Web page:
If you’ve finished the first, there’s no reason to come on to this one. If you’re starting new, which one to get is a bit of a toss-up. Ultimately, either version works well, and the cases will be the same. There’s something to be said for the DOS version’s sillier extra content, like Terabyte’s medical quizzes. But in my opinion, having actors instead of CG puppets makes this one the version to get on that point alone. However, one major issue does rear its head for modern players – compatibility.
Emergency Room 2 will install to Windows 10 out of the box. It’s supported by QuickTime 7 (the last PC release). You will need to set Windows’ compatibility settings to 16-color and Windows Vista (for some reason, the others won’t work), but it runs flawlessly after that. EXCEPT all the notes scroll too fast to read. It’s frustrating because you’re so close – there’s no issues with the videos, with the treatments, with the voices, just with the critical information you need to actually treat the patient. I suspect the entire game is running so much faster than expected, but due to its somewhat slideshow nature and “wait for action” design, this is the only part where you notice. There’s no way to page down with the keyboard or scroll with the arrow keys – only the mouse works, and I guess it treats one click like 100 instantly.
Where you go from here depends on your comfort level. In the older days, you could use Mo’Slow or similar processor-busying programs to essentially distract your 2000s-era processor into performing like a Pentium 166. Unfortunately, development on these tools seems to have stopped around 2012, and I have no idea if they would work on modern multi-core processors. Windows 95/98 emulation has definitely improved, so you can play perfectly on a virtual machine under 86Box or PCem, but these can be complicated to set up. Otherwise, assuming you’re familiar with DOSBox, DOS emulation is mature enough that the first Emergency Room might be the best way to go.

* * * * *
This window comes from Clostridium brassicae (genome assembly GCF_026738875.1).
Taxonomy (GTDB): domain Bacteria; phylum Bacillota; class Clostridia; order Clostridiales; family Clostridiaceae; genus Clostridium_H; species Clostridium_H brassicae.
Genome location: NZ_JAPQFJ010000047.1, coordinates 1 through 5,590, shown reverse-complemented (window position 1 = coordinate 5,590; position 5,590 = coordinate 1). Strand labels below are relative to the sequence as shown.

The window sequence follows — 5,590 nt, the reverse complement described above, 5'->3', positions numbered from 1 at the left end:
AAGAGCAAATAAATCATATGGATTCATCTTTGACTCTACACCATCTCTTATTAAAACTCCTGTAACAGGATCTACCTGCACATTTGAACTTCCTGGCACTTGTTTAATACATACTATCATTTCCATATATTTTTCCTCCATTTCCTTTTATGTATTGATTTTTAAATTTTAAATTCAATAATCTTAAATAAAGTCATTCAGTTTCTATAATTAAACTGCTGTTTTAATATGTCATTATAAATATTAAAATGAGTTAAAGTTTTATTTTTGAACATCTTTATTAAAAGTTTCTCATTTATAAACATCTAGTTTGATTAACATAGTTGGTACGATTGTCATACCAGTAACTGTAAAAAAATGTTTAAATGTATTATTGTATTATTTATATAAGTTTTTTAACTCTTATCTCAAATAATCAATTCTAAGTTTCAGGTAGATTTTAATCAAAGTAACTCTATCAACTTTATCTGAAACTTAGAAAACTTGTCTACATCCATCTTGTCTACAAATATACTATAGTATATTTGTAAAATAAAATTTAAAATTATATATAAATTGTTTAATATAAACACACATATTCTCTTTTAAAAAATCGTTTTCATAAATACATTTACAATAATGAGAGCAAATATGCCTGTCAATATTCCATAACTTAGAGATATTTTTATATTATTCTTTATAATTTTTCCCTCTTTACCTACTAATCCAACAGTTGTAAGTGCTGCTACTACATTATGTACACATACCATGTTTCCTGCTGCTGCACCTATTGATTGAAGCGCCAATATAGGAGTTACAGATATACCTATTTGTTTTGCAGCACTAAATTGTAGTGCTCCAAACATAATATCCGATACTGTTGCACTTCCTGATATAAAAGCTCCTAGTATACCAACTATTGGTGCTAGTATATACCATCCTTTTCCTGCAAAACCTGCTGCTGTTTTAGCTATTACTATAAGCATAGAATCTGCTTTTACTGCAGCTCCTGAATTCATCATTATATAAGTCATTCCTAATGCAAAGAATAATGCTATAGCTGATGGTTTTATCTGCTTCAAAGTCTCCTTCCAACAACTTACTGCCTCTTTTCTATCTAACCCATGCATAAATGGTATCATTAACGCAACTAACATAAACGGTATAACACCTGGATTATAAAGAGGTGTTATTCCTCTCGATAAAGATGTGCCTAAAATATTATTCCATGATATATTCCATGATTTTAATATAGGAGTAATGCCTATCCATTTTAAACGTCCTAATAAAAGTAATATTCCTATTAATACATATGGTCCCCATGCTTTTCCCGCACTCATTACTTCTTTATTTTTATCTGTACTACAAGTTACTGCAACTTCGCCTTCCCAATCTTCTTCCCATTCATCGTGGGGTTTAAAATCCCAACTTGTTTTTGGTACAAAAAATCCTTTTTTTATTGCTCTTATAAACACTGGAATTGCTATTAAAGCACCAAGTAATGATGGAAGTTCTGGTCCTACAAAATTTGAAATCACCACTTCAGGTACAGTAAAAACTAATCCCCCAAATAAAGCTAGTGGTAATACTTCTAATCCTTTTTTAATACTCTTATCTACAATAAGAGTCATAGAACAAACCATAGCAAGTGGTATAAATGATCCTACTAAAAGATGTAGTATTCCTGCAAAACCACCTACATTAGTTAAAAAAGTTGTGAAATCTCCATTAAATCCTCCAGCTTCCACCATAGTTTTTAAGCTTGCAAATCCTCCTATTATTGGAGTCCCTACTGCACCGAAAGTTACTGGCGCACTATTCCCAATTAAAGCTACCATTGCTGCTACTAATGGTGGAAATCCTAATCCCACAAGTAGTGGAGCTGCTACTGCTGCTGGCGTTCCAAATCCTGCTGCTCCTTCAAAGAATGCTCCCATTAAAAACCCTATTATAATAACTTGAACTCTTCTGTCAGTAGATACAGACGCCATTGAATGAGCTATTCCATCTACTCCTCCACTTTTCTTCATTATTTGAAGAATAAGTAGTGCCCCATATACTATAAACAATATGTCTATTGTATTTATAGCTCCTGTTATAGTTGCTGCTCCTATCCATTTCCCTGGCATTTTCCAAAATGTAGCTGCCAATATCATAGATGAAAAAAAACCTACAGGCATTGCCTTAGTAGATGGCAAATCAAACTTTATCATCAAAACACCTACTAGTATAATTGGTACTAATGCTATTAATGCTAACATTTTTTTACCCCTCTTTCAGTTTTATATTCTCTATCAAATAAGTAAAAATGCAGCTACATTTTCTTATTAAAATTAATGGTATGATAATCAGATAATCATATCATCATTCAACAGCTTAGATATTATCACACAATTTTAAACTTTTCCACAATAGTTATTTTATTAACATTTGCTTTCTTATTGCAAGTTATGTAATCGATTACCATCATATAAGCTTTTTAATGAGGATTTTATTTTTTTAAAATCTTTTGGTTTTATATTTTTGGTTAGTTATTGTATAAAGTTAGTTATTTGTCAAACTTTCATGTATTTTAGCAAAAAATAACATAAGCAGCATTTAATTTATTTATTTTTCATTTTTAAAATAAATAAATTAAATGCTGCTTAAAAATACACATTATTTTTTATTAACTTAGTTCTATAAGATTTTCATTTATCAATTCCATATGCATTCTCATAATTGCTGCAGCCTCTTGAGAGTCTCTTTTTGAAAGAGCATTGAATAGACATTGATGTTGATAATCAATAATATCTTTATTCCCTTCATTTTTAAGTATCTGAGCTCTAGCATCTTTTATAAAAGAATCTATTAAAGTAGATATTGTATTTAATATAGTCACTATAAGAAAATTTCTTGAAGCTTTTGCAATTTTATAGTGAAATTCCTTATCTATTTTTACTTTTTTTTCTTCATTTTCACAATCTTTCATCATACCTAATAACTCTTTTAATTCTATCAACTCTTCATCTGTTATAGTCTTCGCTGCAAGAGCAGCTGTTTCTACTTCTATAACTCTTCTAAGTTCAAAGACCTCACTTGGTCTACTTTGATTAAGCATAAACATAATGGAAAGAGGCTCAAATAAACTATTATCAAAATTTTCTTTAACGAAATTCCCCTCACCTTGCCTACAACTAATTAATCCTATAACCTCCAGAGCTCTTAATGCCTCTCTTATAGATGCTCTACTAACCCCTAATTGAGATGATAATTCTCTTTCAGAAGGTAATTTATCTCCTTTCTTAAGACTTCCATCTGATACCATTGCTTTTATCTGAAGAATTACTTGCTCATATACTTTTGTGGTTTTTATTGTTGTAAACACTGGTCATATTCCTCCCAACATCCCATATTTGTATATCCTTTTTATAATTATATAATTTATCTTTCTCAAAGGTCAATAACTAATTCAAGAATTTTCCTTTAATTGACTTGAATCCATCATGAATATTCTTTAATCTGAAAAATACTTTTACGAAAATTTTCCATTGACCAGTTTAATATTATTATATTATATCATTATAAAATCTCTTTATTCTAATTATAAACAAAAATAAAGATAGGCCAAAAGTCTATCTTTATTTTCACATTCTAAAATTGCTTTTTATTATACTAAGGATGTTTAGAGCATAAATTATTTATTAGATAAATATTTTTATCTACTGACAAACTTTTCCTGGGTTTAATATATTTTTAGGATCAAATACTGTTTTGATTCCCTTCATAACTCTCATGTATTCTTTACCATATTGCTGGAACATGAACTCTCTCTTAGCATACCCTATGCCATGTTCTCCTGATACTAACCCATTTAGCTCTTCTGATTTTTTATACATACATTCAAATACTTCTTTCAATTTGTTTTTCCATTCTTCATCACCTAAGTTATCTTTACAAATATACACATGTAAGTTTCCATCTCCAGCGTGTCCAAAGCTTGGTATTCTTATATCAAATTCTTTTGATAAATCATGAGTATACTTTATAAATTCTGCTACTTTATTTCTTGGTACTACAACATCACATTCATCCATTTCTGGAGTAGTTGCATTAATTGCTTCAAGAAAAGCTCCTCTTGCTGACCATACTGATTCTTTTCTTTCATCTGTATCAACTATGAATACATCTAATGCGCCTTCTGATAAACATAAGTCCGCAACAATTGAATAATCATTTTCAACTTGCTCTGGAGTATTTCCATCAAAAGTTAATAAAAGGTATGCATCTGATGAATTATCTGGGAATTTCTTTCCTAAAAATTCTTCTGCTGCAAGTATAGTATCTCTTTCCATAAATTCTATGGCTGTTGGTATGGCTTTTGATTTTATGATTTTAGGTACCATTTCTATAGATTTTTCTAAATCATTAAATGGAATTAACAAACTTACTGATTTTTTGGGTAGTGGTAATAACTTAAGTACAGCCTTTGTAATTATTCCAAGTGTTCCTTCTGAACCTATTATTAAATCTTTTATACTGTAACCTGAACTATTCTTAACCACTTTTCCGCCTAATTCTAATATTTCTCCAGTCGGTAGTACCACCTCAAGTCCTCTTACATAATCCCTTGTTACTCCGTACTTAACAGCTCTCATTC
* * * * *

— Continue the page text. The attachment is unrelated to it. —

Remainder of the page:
If none of the above makes sense or works for you, I don’t know that there’s any more advice I could offer. Other than “don’t buy the game!” You could stumble through a default Windows 10 install using this guide off GameFAQs. That doesn’t seem much fun, but I have to admit, it’s not far off from reading what the CME tells you to do, bullet points and all. I suppose the major difference is the CME often tells you what results to expect and leaves you to guess what tool will give you these results, versus this guide’s straightforward and mindless list of actions to “win.”
That’s Emergency Room 2. It’s a bit of a disappointment that it’s just a remake of the first, and any unique added value (like those downloadable cases) doesn’t work today. You’re mostly here for the photographs of real actors, while any improved compatibility gained on its release in 1999 has actually just made it more complicated to run today. If you’ve got an old Windows 98 machine in the basement and an itch to play doctor, it’s a great and accessible medical sim. If you’ve already conquered the first, skip on to ER3.
Photos of patients instead of early CG-renders. The design of the hospital and transition cinematics have both improved. Still a well-made medical sim.
No new cases, aside from the few you could download. Occasional confusion between the CME instructions and the game interface still exists. More difficult to run today than the DOS version.
My daddy says if you mess up, he’s going to sue!”